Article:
A proxy server acts as an intermediary between the websites you visit. This allows you to do a variety of functions with a higher level of privacy. While one can get away with using a single proxy, most need to switch through multiple to achieve the functionality they require. In certain situations where manual precision is required, switching proxies manually can be cumbersome.
The problem for this application stemmed from a request by a past roommate, Matt, who was a shoe reseller. During this time, he owned multiple bots that cost up to $4000 in value in order to resell a ton of shoes. He surmised that he could gain an edge on other resellers by using a manual proxy switcher that allowed him to — at the click of a button — open a link multiple times, but with different proxies (and/or profiles). The proxy switcher addon on Google wasn’t quick enough for his use-case.
Another well known use-case for proxies is a click farm. Many companies will utilize applications which use proxies in order to pad or generate favorable numbers they can use to report growth on their products. In certain cases, click farms (who originate from a relative IP) may utilize proxy switching manually in order to generate realistic profiles for marketing. This project was not created to be used for this purpose, but having multiple purposes that the project could apply to — potentially as a business — is what compelled me to create it.
The Goal of Browser Proxy Opener
Browser Proxy Opener is a tool with three main functions in order to provide a variety of use-cases:
Open multiple links at once upon input.
Use a built-in proxy switcher allowing separate proxies PER LINK.
Use a built-in proxy switcher allowing separate profiles PER LINK.
How is the Application Engineered?
The desktop application uses Java in order to implement its automated features through Selenium, and Python to assist with input verification in the file manager. JavaFX is used to provide the GUI with a light and dark mode (via CSS). Encrypted security keys were stored with a MySQL database to provide access. The application is also obfuscated to limit reverse engineering of the program.
My roommate (business student) approached me with the idea in August of 2019. He described the requirements of the program, and stated that he’d pay IF he was able to score shoes with it. Adding input verification for proxies and profiles was simple, but opening proxies within the same browser was very complicated. In order to do this, I would have to use Selenium, a library that automates browsers. I already had experience using Selenium when I created a program to do my interactive textbook homework (over a programming class). However, multi-proxy-profile per window functionality was not present in the documentation at the time, which led me on a journey that made me question everything I knew to be true... A month later, BPO ALPHA was completed.
In September, my roommate and I tested the program to iron out its bugs and update requirements prior to the shoe drop coming in a few weeks. After this, my roommate began to mention the excitement that his friends’ (in cook groups) had for the program: This made me conflicted because I said that I’d allow him to use the program (on the basis that I was paid later). This sparked a back and forth “conversation” between his friends and I — with the roommate acting as a proxy — to decide on what conditions I would provide them with the program. Due to my suspicions, I decided to add the security aspects (license keys, obfuscation) to the updated version of the program.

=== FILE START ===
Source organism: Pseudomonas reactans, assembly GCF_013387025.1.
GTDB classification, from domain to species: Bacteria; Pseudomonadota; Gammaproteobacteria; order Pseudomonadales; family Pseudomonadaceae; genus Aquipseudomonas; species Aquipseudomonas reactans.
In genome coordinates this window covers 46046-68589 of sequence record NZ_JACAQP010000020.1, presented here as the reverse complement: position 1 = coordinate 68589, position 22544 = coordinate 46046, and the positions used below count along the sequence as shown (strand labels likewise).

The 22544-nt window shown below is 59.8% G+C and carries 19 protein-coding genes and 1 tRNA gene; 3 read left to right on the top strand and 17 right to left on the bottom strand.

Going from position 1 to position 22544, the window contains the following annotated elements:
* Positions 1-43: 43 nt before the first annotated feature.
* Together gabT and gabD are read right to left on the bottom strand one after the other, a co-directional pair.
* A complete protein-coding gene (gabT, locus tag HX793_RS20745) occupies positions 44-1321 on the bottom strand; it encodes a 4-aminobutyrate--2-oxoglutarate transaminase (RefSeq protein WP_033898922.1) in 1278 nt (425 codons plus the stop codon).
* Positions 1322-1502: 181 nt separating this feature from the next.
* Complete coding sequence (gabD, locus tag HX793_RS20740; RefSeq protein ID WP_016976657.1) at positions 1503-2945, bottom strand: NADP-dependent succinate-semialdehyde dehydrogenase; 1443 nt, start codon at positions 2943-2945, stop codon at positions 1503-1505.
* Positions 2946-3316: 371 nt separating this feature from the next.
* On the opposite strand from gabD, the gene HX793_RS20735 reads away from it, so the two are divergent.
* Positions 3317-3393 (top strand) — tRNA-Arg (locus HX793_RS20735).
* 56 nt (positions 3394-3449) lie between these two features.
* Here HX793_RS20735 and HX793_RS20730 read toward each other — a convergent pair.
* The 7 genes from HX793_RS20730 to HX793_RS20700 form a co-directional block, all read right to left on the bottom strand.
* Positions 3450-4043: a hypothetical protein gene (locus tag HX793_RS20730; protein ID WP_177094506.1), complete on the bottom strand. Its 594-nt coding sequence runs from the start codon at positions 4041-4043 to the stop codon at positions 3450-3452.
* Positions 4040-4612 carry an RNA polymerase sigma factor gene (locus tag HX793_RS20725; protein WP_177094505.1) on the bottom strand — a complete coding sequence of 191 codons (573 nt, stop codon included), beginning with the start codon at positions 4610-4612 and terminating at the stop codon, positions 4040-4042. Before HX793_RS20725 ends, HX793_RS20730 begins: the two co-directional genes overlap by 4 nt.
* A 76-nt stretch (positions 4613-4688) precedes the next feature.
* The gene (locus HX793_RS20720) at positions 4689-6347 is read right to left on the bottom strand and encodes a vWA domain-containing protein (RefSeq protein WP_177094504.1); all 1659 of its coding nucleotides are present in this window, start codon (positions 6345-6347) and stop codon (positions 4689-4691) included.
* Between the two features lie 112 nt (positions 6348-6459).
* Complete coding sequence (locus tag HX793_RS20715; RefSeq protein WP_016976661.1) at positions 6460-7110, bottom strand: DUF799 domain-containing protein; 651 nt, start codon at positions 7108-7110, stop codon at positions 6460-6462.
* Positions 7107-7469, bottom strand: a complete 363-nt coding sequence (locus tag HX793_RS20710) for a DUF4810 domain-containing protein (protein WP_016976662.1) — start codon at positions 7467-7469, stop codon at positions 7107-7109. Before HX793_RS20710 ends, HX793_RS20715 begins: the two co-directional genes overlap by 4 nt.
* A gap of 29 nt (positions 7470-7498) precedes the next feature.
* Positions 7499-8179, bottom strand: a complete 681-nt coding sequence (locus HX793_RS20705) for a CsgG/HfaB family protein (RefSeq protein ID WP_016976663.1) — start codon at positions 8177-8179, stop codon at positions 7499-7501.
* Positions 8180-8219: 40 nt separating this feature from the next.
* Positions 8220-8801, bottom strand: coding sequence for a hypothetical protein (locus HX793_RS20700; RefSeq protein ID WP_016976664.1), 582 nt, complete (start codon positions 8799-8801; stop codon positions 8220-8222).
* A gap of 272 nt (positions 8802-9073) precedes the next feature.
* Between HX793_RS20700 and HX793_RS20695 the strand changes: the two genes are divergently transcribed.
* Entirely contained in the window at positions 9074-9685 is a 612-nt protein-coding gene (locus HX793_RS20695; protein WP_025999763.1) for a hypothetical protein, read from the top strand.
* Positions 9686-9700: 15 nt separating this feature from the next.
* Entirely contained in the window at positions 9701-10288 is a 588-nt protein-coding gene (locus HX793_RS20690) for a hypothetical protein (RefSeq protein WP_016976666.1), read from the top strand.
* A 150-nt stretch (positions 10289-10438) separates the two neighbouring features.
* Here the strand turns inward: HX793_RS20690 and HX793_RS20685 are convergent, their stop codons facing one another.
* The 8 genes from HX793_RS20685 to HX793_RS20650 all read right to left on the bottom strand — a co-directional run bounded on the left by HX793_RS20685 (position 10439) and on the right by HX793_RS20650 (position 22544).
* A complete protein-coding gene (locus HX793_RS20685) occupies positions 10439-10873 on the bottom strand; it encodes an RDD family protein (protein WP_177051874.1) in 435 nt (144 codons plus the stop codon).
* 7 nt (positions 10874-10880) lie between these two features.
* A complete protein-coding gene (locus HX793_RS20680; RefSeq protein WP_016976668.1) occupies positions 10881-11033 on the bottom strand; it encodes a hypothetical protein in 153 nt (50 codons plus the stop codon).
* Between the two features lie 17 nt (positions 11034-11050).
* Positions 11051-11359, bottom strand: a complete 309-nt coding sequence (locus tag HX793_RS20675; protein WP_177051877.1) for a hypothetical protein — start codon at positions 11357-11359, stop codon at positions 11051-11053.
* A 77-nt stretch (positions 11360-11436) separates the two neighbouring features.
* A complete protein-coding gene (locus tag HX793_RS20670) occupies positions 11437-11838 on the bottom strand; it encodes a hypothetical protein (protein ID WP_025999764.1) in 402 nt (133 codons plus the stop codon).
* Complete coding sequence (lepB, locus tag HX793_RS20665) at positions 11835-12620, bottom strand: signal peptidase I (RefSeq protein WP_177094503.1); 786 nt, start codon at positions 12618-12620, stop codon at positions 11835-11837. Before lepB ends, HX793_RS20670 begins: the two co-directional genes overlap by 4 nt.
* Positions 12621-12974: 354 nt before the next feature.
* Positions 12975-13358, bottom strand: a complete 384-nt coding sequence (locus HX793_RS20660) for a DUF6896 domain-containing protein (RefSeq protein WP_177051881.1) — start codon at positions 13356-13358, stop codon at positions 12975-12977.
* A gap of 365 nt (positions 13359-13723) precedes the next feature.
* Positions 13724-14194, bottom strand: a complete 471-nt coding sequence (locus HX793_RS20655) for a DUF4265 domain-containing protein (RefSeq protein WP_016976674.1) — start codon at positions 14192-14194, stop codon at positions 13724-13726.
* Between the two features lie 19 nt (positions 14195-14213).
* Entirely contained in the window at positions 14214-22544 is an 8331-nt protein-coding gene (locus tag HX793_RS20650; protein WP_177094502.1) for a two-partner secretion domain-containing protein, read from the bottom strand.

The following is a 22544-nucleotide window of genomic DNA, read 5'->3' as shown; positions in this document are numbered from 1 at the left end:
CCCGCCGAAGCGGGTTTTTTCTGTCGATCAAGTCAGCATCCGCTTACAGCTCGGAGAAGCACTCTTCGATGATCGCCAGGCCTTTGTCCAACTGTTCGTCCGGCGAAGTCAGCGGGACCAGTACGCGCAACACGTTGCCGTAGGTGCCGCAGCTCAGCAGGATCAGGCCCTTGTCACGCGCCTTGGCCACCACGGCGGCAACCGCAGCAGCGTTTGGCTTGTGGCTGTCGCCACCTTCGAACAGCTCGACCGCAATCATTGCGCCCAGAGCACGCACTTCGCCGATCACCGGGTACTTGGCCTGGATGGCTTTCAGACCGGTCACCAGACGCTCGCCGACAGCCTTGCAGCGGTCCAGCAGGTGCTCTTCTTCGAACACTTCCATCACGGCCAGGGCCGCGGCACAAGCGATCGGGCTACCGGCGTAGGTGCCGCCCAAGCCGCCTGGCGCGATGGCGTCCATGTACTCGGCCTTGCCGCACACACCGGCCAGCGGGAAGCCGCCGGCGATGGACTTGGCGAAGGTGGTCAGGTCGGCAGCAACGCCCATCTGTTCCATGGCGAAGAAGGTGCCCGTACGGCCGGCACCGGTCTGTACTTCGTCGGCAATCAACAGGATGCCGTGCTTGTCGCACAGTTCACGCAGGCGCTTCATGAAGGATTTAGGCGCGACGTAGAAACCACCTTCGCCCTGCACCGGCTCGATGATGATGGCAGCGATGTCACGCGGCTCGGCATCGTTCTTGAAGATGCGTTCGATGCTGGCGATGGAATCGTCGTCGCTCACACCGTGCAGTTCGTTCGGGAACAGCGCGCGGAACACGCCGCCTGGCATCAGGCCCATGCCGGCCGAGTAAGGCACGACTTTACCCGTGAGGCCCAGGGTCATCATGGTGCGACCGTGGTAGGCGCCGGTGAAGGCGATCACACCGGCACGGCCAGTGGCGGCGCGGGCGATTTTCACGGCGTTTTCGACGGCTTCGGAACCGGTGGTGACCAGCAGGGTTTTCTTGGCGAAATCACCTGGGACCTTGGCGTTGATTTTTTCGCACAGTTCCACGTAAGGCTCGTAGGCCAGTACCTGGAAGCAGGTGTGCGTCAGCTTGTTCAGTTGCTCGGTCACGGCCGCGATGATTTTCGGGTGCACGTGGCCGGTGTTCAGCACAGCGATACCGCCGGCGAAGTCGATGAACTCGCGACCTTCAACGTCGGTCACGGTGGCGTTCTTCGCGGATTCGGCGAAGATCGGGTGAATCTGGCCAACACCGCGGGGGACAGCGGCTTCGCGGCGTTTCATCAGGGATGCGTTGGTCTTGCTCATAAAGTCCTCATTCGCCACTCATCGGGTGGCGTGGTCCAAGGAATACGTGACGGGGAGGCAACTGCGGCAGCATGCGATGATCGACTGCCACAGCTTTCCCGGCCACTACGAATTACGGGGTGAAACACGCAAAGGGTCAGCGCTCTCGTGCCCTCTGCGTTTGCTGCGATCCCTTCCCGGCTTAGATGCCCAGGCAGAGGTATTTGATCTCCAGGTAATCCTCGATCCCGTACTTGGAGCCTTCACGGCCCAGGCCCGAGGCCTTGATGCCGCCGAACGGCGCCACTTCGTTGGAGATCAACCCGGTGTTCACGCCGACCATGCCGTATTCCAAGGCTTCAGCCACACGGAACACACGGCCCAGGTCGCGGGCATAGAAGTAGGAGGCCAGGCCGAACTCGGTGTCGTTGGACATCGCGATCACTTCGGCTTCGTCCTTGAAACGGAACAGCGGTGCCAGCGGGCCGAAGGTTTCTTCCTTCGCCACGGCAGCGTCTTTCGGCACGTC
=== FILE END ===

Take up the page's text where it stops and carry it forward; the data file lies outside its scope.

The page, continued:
In October, we tested the program on an Amazon Web Server a day before the drop: The program had some issues which were promptly fixed. By this time, I had established that his friends could use the program for $9 as I couldn't trust people I had no contactwith to give me money on the condition that they made money. However, that establishment was not made clear to them since the “conversation” his friends and I were having didn’t actually occur: He never told them I was charging for their use because he “wasn’t going to charge his friends [for my work]”. In his eyes, this was justified because he told me “not to create the program if I expected a guaranteed payment". We argued civilly about this event for a few weeks and the program ended up unused.
The project was great for gaining experience. It also gave me confidence in regards to my software skills: An objective was provided and I delivered upon it. As a result, I was able to realize that the work I do is valuable. Unfortunately, that realization — that my work is valuable — was not apparent to those around me resulting in a lack of compensation.
This project changed the view I had of my roommate, to what extent, I'm unsure. When he realized that he could not bypass the implemented security measures for his friends, he told me that he'd "just get the same program created by outsourcing" the task to (paid) developers in a third-world country; which his friends were willing to pay thousands for. This didn't occur because the program was hard to make. Instead, he and his friends paid those developers (thousands) to create proxies for a business that sold them.